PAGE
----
LAYERS OF ACTION M. Marguerite Mathews and Greg Gathers with their visual theatrical aids.
Perhaps nowhere in America is the past as tangible a presence as it is in New England. In the work of one of the region's quintessential authors, Nathaniel Hawthorne, the spirit of ancestral wrongs and sufferings remains present in daily perception, like residue on the window panes. Pontine Theatre makes that spiritual presence hauntingly visual in a new adaptation of Hawthorne's The House of the Seven Gables. Created and performed by M. Marguerite Mathews and Greg Gathers, a partnership that for more than two decades has employed 19th-century stagecraft to celebrate regional culture, literature, and history, Seven Gables is an elegantly produced rendition of Hawthorne's tale of ancestral sin and redemption.

Hawthorne's novel concerns the Pyncheon family of Salem, Massachusetts, and its gloomy family house haunted with misdeeds and tragedies, including a fatal accusation of wizardry. As of the mid-1800s, its occupants are only old spinster Hepzibah Pyncheon, still aristocratic but by now so poor that she's opened a store on the first floor, and her boarder, a young daguerrotypist called Holgrave, who is writing a history of the house. Incitements include the arrival of Hepzibah's young country-cousin Phoebe, and then of Hepzibah's brother Clifford, who has been serving a 30-year sentence for alleged murder. Then there's their jerk-off cousin Judge Jaffrey Pyncheon, who is obsessed with a missing document regarding the family's supposedly long-lost land in Maine, and who threatens to have Clifford committed unless he delivers information about it. Finally, while all this is happening, a romance blooms between Phoebe and the pointedly mysterious Holgrave. In other words, high melodrama, with sins of the past spooking the present.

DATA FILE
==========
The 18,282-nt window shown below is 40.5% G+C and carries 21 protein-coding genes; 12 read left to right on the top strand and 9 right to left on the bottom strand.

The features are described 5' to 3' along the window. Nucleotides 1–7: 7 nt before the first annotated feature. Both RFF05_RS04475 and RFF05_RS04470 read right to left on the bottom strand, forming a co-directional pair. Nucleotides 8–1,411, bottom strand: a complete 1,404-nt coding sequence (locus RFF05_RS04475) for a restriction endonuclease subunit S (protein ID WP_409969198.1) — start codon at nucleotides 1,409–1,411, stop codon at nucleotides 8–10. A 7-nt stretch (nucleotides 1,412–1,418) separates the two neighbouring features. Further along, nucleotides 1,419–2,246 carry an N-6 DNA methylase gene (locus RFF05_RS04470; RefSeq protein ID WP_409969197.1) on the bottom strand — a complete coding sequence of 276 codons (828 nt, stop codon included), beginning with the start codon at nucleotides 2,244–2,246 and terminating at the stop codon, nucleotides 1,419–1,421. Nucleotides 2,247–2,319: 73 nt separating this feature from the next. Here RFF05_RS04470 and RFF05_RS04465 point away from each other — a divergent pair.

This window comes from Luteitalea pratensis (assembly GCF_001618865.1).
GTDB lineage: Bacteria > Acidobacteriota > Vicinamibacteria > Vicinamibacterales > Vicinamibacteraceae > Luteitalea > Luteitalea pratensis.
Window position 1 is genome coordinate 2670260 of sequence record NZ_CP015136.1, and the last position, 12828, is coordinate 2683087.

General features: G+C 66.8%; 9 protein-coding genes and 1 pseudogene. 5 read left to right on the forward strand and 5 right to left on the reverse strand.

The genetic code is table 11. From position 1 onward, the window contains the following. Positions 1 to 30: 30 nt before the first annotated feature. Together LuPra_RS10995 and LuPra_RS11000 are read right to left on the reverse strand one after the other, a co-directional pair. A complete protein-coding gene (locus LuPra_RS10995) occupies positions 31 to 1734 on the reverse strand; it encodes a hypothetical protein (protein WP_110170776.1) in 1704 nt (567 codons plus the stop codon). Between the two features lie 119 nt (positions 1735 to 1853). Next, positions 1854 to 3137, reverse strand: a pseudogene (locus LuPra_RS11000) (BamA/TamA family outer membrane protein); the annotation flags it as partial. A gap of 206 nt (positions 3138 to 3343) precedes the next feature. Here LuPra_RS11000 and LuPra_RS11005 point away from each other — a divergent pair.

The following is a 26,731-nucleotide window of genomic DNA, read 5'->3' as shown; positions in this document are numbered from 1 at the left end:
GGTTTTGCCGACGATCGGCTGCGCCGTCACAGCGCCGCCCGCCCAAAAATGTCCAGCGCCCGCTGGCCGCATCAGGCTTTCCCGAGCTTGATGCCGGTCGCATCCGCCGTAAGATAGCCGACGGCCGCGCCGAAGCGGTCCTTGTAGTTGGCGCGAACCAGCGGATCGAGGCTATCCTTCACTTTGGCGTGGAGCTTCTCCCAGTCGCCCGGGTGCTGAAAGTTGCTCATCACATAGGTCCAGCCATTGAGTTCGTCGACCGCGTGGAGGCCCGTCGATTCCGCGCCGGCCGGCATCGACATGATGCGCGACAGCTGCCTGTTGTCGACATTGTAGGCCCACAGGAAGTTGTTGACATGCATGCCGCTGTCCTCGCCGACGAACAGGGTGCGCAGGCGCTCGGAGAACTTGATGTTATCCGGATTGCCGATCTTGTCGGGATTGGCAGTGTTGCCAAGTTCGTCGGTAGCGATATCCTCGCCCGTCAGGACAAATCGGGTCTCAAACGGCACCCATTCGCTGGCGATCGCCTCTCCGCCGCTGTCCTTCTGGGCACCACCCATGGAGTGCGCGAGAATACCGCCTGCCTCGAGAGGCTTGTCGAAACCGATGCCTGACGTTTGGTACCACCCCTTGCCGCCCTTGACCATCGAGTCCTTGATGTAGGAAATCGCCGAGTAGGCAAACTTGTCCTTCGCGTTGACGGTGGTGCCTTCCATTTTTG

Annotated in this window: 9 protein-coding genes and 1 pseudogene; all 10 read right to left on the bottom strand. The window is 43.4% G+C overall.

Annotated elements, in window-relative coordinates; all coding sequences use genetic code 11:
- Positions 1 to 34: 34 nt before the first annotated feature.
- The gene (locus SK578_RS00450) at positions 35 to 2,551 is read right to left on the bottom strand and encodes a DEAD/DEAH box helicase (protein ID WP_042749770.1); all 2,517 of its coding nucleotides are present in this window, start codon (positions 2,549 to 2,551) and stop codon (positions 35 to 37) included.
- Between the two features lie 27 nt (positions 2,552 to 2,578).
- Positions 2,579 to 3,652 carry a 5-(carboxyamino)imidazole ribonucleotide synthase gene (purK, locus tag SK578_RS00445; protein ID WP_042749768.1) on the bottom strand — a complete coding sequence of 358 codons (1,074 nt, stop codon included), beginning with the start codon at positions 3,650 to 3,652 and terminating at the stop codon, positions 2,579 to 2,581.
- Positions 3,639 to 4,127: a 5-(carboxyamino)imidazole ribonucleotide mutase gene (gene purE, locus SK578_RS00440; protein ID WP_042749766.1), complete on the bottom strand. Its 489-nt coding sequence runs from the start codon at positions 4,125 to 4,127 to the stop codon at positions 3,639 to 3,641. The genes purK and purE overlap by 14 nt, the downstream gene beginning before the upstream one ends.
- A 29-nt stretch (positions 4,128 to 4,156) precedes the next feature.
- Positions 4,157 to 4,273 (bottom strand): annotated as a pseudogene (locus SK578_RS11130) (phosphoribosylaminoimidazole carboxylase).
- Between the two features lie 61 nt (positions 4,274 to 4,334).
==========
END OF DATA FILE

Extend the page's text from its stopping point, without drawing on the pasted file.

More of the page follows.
Gathers conjures Hawthorne's Gothic atmosphere strikingly, with a palette of black and white as if age-worn into eerie grayscale. Over three modular flats he's stretched fabric printed with pale shadow-colored drawings — the title house center stage, a street scene stage right, and a tree to the left — that have been enlarged and underlaid with a several filters, like a series of scratched and cobwebbed window panes. Throughout the production, the center flat is also used as a screen for projections that help progress the narrative; characters are rendered as if in old woodcuts and slowly panned over, à la a Ken Burns documentary. The effect of these primitive images over the tainted house creates a very New England sense of the macabre, at once restrained and epic, as if layers upon layers of history compose the foundation of everyone's destinies.

Against these chilly settings, Gathers and Mathews portray the story's action by using two-dimensional, reversible cutouts of characters, moving them around three onstage tables, and by acting out the characters themselves. Their character acting is carefully measured, and they manipulate the cutouts with great care and tenderness. The reversible figures allow for some simple but lovely little blocking grace notes, as when a character crosses a platform while speaking, then turns to lean back toward the side from which she came. Gathers's and Mathews's theatrical aesthetic is of a simple, clarion traditionalism.

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